Looking at all these indicators separately, the effect of income inequality is quite stark. (Note, a score of zero means no correlation, and a score of 1 or -1 means a perfect positive or perfect negative correlation.)
So we can see that income inequality has a significant impact on increased teenage births, higher imprisonment levels, mental illness, reduced levels of social trust and higher levels of obesity. There is also a notable effect on increased rates of homicide, reduced educational performance, and increased infant mortality.
Recent studies have investigated whether or not income inequality causes health and social problems, independent of other factors, and some rigorous studies have provided evidence of a relationship. Kondo, et al (2009) estimated that about 1.5 million deaths (9.6 per cent of total adult mortality in the 15–60 age group) could be averted in 30 OECD countries by reducing income equality below current levels.
Another study suggested that the loss of life from income inequality in the US in 1990 was the equivalent of the combined loss of life due to lung cancer, diabetes, motor-vehicle accidents, HIV-related causes, suicide and homicide.
As an indication of where Australia sits in relation to the rest of the world, see the chart below.
We're being outperformed by both Spain and Italy who both have much bigger domestic financial headwinds than us.
Significantly, the most (over) used argument by the Right –that income inequality may have positive effects on economic growth by providing incentives to work – while it may sound good at an LNP conference, in an IPA position paper, during budget speeches (that launch an election campaign), or during a doorstop interview, the evidence to support this is weak.
The relevant research unambiguously points towards positive and important society-wide outcomes being achieved through reducing the rich-poor divide. Even from a purely economic perspective, the very thorough work of Thomas Piketty has demonstrated that significant income inequality damages economic growth – the one strategy the government is relying on to return the economy to surplus.
Given that inequality is a major problem for us all, both economically and socially, this suggests that a return to more means-testing of government financial support programs, and a return to a more progressive taxation regime and a crack down on tax minimization by the wealthy, is needed .
If the government were serious about fiscal repair they would commit to the funding guidelines in Gonski, they would properly fund health, they would address the excesses of superannuation and cut back aggressively on negative gearing concessions, they would build a proper and effective social safety net, and they would make big business pay the appropriate amount of tax.
Whether or not the government is representing the interests of all Australians, present and future, will be partly revealed on budget night
by Wendy Tubman
Greens leader Richard DeNatale recently spoke at the National Press club. It was forward looking with a vision for the future... something neither of the major parties is doing. Watch his speech below.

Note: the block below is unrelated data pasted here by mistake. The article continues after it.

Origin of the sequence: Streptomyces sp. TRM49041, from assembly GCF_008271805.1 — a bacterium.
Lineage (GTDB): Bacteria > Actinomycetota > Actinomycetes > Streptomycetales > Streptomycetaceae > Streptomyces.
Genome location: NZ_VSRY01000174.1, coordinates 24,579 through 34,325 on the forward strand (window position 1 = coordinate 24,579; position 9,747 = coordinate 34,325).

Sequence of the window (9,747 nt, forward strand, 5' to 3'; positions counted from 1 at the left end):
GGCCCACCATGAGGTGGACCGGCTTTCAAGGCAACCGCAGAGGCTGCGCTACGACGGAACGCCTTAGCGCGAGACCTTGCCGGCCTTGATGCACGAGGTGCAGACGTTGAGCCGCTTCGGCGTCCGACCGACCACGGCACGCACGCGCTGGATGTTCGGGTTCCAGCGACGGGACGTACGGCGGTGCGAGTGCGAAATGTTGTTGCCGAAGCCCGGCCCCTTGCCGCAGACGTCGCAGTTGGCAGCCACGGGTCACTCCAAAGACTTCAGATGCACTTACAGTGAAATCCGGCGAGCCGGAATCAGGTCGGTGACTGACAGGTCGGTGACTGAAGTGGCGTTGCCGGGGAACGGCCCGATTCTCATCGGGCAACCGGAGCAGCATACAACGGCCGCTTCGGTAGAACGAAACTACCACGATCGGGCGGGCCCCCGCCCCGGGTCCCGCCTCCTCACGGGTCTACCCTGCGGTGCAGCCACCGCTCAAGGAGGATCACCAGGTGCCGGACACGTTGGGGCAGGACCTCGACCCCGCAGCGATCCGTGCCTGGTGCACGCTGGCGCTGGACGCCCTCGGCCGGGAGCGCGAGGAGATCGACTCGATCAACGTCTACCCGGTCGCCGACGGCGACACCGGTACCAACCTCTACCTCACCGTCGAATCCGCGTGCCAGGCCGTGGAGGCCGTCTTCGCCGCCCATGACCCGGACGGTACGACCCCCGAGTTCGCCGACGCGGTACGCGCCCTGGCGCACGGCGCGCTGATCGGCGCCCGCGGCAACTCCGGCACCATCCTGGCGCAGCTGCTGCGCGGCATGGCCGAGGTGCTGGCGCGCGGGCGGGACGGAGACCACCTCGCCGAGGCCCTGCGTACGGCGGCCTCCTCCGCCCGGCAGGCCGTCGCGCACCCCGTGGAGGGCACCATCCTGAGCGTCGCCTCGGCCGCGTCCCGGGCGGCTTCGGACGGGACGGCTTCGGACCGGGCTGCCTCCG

Life is complex – socially as well as biologically.
The current, devastating, coral bleaching event Is primarily the result of ongoing warm seawater associated with the climate change happening around us. But climate change also increases the acidity of the ocean, another problem for the coral.
Then again, stresses like nutrient-rich run-off and coastal development, also decrease the extent to which the coral is able to cope with the warm water And the bleaching isn't just an issue for the coral itself but for everything that depends on it.
These dependents are not only fish and other sea creatures which depend on the coral reefs for food and protection, but also many groups of people, including commercial and recreational fishers and those who sell and consume fish, fishing rods and boats; the tens of thousands working in reef-related tourism; those who travel to the reef and experience transformative joy at seeing its beauty, and those who fly them there; those who research the coral looking for things with medical benefits; and those who live on the coast and depend (whether they know it or not) on the coral reef to protect the coastline from cyclones and tsunamis.
To make matters even more complex, the impacts of climate change stretch further than to the reefs around the world and the issues linked to that.
It is estimated that, as a result of the adverse effects of climate change, 400,000 people die every year
The Climate and Health Alliance in their latest report has described climate change as both the “defining health issue” and the “greatest global health threat” of the 21st century.
Worsening levels of health impose financial burdens on individuals, the community and the economy. For example, there are limited funds for health care and, as more funds need to be allocated to dealing with the direct fallout from climate change, less can be spent on the most efficient form of health care: preventative health.
Reduced health has productivity outcomes – from reduced output at work, to chronic illness and work absences, and on to early death, which means skill sets are lost forever.
Poor health also leads to poorer educational outcomes – for children as well as adults.
Lower levels of education not only mean reduced productivity, less innovation, and a reduction in high value work, it also leads to poorer health choices, which in turn mean poorer health outcomes.
As you can see, environmental outcomes affect economic outcomes, they affect health outcomes, which affect educational outcomes, which in turn affect economic and health outcomes. And as we live in the global village, this all has an effect on foreign affairs, and immigration.
Everything is co-dependent and interconnected. What this should mean is that policy frameworks are likewise interconnected. As we develop educational policy, we must have an eye to economic policy and health policy; as we develop health policy we should be mindful of how this might affect or be affected by environmental policy, education policy, economic policy, foreign policy. Etc, etc.